Monday, April 30, 2007

Homestyle Val Chisone Genepy or Genepi


About this time of year we noticed that our supply of our local home brew of Genepy liqueur was running low. We still have lots of guests coming this summer that we enjoy introducing to our home style mountain remedy that cures everything that ails you and then some. For the, uninitiated, Genepy is a member of the Artemisia (Artemisia Mutellin) family, and not to be confused with its mystical cousin, Absinthe. Genepy, also spelled genepi, generally only grows above 2,000 meters here in the European Alps and usually on steep rocky slopes. There is much myth, legend, pride, and swagger surrounding the difficulty of the terrain, the procurement of the flowers, the quality of finished product and naturally, "the best" method of making Genepy. It can get fairly long winded and animated at times!
There are many commercial producers through out this part of the alps in France and Switzerland as well, of course, here in our part of Italy.
When our guests want to take some home, we refer them to our friends the Bernards, whose family has been locally producing their genepi recipes and several other mountain infusions, most notably Barathier (www.Barathier.it), for over 100 years and whom we think, make a superior product. Barathier has many different herbs and mountain flowers that gives it it's distinct flavor. The Bernard family business helps fuel the local mountain economy by hiring local mountain folks, to gather the plants in an environmentally safe way and steward the habitat to ensure proper conservation of where genepy grows.
We went high up in the valley last summer (Stalking the Wild Genepy), with my father in law guiding and tromped around looking for the elusive plant with good results. We made one batch and then decided to wait to make another this, that and the other. Hence, we put some of the precious plants to languish in the depths of our freezer until called into service. That day has come and the precious lump of flowers are now languishing in a bath of alcohol for a few days to give up their characteristic aroma and green color. It's times like these when I start wondering about the origins of these types of things, much like the origins of food and complicated techniques to get some amazing results at times. So now we wait for a few days before we finish the product to taste. Then we will have a favorite mountain after dinner "digestivo" that allegedly helps with altitude sickness, amongst it's many fabled medicinal properties. We like to sip it sometimes after dinner with a spot of hot water not unlike a hot toddy for a night cap. There are quite a number of variations on the herbs, flowers and alcohol infusions, the sit, strain, and add sugar syrup to taste bits, just like any recipe. So when we get to the part where we prepare the final product, I will share a recipe and techniques for this particular mountain treat.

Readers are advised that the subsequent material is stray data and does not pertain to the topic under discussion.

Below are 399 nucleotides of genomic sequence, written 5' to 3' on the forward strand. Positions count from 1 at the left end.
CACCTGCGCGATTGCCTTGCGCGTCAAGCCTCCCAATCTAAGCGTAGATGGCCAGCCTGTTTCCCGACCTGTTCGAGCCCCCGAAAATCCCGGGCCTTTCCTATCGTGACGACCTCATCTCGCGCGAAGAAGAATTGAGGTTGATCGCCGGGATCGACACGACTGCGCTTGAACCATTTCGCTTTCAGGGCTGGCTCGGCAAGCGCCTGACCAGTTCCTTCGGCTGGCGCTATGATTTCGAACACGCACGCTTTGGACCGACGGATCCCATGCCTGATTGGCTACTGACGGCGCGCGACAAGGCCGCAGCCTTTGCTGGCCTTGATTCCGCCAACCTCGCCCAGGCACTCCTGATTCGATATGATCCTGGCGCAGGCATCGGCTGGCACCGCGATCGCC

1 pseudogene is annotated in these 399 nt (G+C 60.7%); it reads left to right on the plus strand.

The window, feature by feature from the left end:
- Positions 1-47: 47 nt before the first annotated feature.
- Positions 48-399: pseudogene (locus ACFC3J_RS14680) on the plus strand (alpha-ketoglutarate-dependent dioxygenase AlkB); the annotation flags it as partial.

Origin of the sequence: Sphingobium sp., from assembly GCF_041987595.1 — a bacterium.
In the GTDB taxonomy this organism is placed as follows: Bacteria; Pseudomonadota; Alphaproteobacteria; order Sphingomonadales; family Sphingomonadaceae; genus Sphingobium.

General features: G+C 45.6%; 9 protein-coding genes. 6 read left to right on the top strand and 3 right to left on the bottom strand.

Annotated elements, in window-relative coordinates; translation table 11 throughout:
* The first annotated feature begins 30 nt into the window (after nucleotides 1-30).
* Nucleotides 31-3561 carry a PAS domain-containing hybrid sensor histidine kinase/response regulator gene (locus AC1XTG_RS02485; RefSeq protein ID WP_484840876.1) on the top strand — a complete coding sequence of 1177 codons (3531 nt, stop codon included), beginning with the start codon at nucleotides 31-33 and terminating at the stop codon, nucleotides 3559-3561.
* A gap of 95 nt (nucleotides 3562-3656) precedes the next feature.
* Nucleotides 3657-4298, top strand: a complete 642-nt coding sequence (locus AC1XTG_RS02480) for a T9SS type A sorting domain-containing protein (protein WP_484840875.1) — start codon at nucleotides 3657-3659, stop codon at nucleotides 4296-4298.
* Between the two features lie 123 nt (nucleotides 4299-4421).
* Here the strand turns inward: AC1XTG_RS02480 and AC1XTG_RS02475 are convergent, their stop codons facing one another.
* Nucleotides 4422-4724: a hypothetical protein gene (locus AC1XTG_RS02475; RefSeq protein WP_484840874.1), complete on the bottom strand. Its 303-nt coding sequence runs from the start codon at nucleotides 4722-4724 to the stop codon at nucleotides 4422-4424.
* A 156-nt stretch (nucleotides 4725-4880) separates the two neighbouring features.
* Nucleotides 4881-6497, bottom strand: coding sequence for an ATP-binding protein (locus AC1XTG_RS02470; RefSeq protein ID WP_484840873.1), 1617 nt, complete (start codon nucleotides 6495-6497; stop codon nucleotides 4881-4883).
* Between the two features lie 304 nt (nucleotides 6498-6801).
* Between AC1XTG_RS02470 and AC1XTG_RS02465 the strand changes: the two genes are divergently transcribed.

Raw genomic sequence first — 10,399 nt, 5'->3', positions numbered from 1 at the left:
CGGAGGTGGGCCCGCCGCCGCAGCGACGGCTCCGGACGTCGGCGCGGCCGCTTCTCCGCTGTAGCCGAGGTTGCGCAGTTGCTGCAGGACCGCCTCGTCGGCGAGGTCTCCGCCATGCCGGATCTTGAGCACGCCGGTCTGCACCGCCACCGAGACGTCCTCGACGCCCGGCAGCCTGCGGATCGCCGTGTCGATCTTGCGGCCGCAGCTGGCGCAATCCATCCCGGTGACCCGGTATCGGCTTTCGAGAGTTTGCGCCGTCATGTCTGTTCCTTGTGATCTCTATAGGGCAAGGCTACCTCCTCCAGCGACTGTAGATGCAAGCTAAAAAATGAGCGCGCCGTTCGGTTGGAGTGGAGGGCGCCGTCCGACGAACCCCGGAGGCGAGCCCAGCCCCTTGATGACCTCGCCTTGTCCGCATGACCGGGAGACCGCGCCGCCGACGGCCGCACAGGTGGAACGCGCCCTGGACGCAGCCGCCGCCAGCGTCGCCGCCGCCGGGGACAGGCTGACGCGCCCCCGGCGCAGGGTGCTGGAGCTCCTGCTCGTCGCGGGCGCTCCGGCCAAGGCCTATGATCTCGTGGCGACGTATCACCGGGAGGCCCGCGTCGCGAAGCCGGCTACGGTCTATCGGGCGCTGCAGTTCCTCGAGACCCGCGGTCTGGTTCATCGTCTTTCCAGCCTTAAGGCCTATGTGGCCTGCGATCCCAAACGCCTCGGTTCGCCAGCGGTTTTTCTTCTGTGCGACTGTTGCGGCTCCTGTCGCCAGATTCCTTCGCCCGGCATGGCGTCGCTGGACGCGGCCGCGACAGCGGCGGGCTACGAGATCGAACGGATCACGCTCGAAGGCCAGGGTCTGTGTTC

And of course,when needed, apply liberally.

Wednesday, April 25, 2007

Venti Cinque Aprile


The 25th of April is a bank holiday here in Italy which commemorates the liberation of Italy by the allied forces during WWII. I have been struck whilst living in Europe, repeatedly, by the fact that the wars of Europe are never very far from the surface of the collective European memory of the suffering and hardship that war brings to the innocent. It's always a humbling and reflective moment for me who has been privileged enough to live free. I just want to give thanks to so many who have sacrificed their lives so that I am able to enjoy another beautiful spring day in our Italian alps. So, I've been thinking about another liberation day that was celebrated here in Italy this year and wondering how to put it into my blog. This celebration took place 12 April 2007 in Corleone, Italy. It was a town celebrating their liberation from the shadow of mafia violence and intimidation with the arrest of Mafia Don Bernardo Provenzano, who had eluded capture for 43 years. "Some 150 local students staged a “freedom run” from the centre of the Sicilian hilltown - made famous by the Godfather movies - down to the broken-down farmhouse where the Mafia chief was caught on April 11, 2006 after 43 years on the run."